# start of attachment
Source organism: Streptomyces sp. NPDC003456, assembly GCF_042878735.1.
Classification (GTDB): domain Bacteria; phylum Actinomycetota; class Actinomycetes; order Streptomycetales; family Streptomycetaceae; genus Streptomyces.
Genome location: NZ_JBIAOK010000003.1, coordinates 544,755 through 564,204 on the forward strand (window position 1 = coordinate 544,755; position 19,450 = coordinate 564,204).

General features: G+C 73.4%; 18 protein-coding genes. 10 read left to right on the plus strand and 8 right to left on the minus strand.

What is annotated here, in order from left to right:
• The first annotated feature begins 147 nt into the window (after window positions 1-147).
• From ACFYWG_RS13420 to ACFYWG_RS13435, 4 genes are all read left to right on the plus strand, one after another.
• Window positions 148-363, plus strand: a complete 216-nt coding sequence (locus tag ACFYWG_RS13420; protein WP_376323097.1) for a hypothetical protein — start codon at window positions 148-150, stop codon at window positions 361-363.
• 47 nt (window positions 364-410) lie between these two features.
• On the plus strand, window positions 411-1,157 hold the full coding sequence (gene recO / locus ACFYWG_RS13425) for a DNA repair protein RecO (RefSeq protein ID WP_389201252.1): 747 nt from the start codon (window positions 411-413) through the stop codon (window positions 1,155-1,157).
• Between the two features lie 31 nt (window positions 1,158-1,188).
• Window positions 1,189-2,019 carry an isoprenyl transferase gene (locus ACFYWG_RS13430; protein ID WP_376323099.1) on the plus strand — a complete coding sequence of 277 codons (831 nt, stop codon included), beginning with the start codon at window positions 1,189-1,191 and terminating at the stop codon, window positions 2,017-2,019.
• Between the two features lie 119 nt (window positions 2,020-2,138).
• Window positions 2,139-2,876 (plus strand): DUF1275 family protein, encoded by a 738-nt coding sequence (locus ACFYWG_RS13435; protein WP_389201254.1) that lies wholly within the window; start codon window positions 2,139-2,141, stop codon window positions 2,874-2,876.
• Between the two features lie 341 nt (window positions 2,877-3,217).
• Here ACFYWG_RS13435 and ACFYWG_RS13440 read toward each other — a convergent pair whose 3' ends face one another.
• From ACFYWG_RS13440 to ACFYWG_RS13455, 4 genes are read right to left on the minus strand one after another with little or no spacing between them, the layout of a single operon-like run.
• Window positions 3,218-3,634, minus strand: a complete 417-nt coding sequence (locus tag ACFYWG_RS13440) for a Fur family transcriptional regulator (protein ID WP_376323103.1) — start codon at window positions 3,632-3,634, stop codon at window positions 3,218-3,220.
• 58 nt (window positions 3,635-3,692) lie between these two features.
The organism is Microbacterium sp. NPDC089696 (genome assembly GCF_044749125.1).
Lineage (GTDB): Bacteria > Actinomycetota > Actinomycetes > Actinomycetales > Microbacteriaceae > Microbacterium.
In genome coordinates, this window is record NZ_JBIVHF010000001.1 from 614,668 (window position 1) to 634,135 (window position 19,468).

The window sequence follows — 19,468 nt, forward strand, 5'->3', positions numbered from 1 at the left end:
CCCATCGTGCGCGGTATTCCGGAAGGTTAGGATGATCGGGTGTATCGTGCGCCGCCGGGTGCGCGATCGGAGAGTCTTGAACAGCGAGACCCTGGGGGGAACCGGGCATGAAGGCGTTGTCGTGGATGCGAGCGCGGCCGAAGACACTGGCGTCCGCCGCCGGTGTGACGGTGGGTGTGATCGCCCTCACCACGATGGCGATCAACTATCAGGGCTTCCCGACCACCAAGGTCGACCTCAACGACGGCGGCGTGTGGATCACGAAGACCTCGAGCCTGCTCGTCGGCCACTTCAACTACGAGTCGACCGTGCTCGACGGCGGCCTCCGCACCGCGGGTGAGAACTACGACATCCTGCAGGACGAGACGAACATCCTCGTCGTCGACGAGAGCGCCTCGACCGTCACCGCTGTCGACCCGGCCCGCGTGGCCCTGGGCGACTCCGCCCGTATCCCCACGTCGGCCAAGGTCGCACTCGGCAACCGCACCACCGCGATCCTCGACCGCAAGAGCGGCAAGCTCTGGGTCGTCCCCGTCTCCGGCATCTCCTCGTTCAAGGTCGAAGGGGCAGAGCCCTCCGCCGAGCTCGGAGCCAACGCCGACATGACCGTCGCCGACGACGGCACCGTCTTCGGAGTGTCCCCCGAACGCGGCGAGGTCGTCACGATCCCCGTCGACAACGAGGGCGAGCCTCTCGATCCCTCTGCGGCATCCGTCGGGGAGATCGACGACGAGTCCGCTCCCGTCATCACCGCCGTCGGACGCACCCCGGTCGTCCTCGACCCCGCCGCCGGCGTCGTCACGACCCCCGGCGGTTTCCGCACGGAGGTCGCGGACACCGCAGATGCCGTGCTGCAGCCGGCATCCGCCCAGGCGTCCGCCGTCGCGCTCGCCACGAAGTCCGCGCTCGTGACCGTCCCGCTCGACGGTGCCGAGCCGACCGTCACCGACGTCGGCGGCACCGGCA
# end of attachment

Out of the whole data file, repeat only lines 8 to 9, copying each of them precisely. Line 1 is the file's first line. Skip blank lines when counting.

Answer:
• Window positions 148-363, plus strand: a complete 216-nt coding sequence (locus tag ACFYWG_RS13420; protein WP_376323097.1) for a hypothetical protein — start codon at window positions 148-150, stop codon at window positions 361-363.
• 47 nt (window positions 364-410) lie between these two features.